MONEY MARKETS-Short-term rates ease after Draghi warning
* Eonia contracts fall, curve flattens after ECB conference
* ECB President Draghi seen calming fears of liquidity drain
* Euro slides vs dollar as traders unwind recent steepening
LONDON, Feb 7 (Reuters) - Longer-term money market rates eased on Thursday after European Central Bank President Mario Draghi sought to temper the rise in interbank borrowing costs since banks began paying back three-year ECB loans early.
Draghi estimated that, even after the initial repayments of the second of the ECB's LTRO crisis loans, excess liquidity would not drop below 200 billion euros ($268 billion) - the level at which overnight borrowing costs typically begin to rise.
He also said the central bank would closely monitor conditions in the money market and their impact on monetary policy, stressing that the ECB would remain "accommodative".
That double-barrelled warning against ramping up market rates to an extent that effectively tightens monetary conditions prompted some interbank borrowing rates to fall.
"I would base this move mainly on their liquidity expectations, and the signal that, if their liquidity estimations prove wrong at some point, the ECB would fall back on this other option of 'closely monitoring'," said Benjamin Schroeder, strategist at Commerzbank.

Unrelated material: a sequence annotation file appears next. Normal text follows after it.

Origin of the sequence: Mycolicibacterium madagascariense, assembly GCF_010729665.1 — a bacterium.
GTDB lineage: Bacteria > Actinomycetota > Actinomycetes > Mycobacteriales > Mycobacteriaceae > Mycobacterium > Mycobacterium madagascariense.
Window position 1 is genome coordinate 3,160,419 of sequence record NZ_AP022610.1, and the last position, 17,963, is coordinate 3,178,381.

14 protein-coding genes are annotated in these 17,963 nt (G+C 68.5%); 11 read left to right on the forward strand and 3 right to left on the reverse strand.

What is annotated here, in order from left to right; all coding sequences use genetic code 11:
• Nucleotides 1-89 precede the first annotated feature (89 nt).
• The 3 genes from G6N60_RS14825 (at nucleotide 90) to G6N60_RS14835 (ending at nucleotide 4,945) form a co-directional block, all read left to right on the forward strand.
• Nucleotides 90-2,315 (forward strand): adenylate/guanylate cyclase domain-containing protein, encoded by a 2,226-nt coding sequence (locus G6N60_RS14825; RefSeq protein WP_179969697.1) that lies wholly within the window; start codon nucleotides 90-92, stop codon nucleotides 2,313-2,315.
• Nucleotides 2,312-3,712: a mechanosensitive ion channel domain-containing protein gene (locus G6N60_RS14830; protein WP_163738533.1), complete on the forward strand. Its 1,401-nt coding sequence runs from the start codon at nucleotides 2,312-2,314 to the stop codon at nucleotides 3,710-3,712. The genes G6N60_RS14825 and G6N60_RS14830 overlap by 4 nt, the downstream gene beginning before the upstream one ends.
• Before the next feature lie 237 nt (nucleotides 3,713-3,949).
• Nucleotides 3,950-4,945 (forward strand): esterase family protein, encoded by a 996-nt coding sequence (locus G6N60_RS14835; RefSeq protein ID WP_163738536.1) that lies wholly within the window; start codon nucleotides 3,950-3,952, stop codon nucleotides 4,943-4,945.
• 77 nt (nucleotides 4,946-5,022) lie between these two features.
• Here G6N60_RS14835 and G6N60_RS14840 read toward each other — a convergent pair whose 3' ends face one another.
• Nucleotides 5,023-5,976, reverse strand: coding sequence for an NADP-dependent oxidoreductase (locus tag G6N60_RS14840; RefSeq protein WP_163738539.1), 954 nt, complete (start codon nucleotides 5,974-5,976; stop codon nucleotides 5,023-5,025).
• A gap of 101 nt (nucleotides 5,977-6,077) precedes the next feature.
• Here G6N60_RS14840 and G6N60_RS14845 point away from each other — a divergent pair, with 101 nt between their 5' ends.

One-year Eonia contracts fell 3 basis points to 0.16 percent while the two-year rate dropped 5 bps to 0.27 percent - a flattening of the money market curve that partially unwound the recent trend.
Since the first repayment of ECB loans came in well above consensus last month, money market curves have steepened as traders brought forward the timing of when surplus cash in the system would fall low enough to push rates up.
The next major batch of repayments will come on Feb. 22 when banks have their first opportunity to pay back some of the 529 billion euros borrowed at the ECB's second refinancing operation in March last year.
A Reuters poll on Monday showed traders expect 123 billion to be paid back in that tranche. That would not be enough to take the excess liquidity pumped in by the ECB below the 200 billion euro threshold. Reuters data shows the current liquidity excess at 495 billion euros.
Market participants also highlighted the central bank's increased emphasis on the appreciation of the euro, which hit a 15-month high last week spurred in large part by the rise in short-term euro market interest rates.
But the euro fell versus the U.S. dollar during the news conference, putting in on course for its biggest daily fall since June, as Draghi said the exchange rate was important to growth and price stability.
Analysts said this fall reflected the flattening in money market curves.
"Draghi struck an optimistic tone, but was maybe slightly more concerned about the LTRO repayments and euro strength than most had expected. Thus short rates are falling a bit and the euro is weakening slightly," said Nordea chief analyst Anders Svendsen in a note.
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